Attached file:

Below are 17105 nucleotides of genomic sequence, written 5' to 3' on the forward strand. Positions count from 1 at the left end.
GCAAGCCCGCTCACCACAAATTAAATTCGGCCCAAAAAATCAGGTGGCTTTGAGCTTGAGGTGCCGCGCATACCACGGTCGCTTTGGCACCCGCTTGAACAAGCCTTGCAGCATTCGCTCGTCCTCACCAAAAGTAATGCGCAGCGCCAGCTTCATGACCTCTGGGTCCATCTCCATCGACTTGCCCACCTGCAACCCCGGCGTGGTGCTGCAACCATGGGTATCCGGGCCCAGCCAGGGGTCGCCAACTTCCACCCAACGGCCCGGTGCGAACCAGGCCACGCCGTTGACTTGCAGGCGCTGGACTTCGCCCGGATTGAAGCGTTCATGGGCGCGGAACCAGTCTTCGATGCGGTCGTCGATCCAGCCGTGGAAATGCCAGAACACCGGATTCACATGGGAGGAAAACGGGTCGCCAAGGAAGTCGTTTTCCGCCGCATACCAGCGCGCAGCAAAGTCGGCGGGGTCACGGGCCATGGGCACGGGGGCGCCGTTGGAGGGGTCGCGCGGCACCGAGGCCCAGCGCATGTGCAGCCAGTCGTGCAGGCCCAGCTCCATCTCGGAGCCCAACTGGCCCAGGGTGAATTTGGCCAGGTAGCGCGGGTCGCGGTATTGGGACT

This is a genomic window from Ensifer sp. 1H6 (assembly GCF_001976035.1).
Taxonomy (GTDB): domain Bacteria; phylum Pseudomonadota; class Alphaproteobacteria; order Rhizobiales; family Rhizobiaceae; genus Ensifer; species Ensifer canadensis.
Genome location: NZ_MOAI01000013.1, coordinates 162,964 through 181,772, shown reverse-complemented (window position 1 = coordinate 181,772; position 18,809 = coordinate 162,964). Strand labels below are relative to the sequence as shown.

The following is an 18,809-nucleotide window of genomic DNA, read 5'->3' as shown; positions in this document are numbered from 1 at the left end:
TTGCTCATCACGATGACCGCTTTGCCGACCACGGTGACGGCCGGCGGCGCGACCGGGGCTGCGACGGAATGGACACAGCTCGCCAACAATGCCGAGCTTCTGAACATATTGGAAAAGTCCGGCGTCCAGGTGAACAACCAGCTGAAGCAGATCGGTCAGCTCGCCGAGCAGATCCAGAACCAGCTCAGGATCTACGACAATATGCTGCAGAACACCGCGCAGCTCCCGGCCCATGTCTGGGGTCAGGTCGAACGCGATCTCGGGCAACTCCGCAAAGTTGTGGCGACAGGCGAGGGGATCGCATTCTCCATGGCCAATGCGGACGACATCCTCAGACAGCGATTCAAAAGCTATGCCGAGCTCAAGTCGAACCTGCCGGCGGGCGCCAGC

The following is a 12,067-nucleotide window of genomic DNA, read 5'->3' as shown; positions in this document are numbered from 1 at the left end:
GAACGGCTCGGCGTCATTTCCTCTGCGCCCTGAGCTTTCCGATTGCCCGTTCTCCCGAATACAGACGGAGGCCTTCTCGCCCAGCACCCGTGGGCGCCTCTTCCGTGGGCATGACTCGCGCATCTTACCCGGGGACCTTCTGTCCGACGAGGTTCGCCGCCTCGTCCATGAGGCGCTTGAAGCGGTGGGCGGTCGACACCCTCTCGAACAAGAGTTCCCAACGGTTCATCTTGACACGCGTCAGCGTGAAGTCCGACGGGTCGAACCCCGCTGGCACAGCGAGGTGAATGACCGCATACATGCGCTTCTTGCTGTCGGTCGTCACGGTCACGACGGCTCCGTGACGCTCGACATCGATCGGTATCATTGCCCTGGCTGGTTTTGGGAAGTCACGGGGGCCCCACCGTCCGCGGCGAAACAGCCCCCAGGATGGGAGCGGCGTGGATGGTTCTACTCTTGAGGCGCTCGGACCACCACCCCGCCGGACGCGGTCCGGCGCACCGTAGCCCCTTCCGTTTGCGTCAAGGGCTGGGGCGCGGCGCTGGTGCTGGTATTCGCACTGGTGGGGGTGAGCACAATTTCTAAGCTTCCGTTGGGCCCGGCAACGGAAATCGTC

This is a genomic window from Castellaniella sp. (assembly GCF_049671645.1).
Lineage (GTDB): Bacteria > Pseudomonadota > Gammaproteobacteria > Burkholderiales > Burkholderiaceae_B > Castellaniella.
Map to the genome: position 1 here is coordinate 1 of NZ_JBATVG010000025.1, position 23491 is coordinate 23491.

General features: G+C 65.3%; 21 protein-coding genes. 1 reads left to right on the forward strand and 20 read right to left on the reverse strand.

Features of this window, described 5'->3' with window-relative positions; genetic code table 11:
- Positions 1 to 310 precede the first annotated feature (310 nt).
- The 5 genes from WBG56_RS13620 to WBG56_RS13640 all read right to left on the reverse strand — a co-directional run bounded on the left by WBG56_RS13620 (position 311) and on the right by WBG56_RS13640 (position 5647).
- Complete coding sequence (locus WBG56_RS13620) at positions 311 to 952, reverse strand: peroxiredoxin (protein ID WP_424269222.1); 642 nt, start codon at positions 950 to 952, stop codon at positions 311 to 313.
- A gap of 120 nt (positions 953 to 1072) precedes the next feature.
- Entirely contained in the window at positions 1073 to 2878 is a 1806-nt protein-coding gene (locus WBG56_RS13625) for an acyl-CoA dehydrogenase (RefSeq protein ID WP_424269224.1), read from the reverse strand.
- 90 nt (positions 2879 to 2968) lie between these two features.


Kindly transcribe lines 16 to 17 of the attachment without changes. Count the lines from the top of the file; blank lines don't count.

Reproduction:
- The 5 genes from WBG56_RS13620 to WBG56_RS13640 all read right to left on the reverse strand — a co-directional run bounded on the left by WBG56_RS13620 (position 311) and on the right by WBG56_RS13640 (position 5647).
- Complete coding sequence (locus WBG56_RS13620) at positions 311 to 952, reverse strand: peroxiredoxin (protein ID WP_424269222.1); 642 nt, start codon at positions 950 to 952, stop codon at positions 311 to 313.